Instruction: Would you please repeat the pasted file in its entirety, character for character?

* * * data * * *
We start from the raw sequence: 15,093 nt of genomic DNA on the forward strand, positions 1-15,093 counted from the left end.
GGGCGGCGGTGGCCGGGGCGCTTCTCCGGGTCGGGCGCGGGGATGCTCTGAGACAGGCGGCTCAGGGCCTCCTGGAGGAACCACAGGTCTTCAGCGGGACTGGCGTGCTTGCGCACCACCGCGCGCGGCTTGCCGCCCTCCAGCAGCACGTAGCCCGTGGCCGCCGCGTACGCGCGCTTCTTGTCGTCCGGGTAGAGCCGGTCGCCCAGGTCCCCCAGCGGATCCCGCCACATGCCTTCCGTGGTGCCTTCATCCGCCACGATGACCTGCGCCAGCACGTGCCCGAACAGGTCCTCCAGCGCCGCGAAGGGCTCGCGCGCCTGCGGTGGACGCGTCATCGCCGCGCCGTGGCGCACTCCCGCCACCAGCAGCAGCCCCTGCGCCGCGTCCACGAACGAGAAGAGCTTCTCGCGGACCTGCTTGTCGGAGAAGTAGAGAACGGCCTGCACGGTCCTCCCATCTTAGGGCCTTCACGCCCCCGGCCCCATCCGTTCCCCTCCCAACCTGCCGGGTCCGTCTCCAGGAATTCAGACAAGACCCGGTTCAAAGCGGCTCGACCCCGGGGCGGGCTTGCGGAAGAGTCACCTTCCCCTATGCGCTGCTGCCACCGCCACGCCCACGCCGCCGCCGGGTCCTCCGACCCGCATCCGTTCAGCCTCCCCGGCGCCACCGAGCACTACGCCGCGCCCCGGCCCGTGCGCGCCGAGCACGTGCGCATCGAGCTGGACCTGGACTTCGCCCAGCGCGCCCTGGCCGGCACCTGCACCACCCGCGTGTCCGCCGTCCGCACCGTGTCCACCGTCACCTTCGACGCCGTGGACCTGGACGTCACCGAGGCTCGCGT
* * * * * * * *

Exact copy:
We start from the raw sequence: 15,093 nt of genomic DNA on the forward strand, positions 1-15,093 counted from the left end.
GGGCGGCGGTGGCCGGGGCGCTTCTCCGGGTCGGGCGCGGGGATGCTCTGAGACAGGCGGCTCAGGGCCTCCTGGAGGAACCACAGGTCTTCAGCGGGACTGGCGTGCTTGCGCACCACCGCGCGCGGCTTGCCGCCCTCCAGCAGCACGTAGCCCGTGGCCGCCGCGTACGCGCGCTTCTTGTCGTCCGGGTAGAGCCGGTCGCCCAGGTCCCCCAGCGGATCCCGCCACATGCCTTCCGTGGTGCCTTCATCCGCCACGATGACCTGCGCCAGCACGTGCCCGAACAGGTCCTCCAGCGCCGCGAAGGGCTCGCGCGCCTGCGGTGGACGCGTCATCGCCGCGCCGTGGCGCACTCCCGCCACCAGCAGCAGCCCCTGCGCCGCGTCCACGAACGAGAAGAGCTTCTCGCGGACCTGCTTGTCGGAGAAGTAGAGAACGGCCTGCACGGTCCTCCCATCTTAGGGCCTTCACGCCCCCGGCCCCATCCGTTCCCCTCCCAACCTGCCGGGTCCGTCTCCAGGAATTCAGACAAGACCCGGTTCAAAGCGGCTCGACCCCGGGGCGGGCTTGCGGAAGAGTCACCTTCCCCTATGCGCTGCTGCCACCGCCACGCCCACGCCGCCGCCGGGTCCTCCGACCCGCATCCGTTCAGCCTCCCCGGCGCCACCGAGCACTACGCCGCGCCCCGGCCCGTGCGCGCCGAGCACGTGCGCATCGAGCTGGACCTGGACTTCGCCCAGCGCGCCCTGGCCGGCACCTGCACCACCCGCGTGTCCGCCGTCCGCACCGTGTCCACCGTCACCTTCGACGCCGTGGACCTGGACGTCACCGAGGCTCGCGT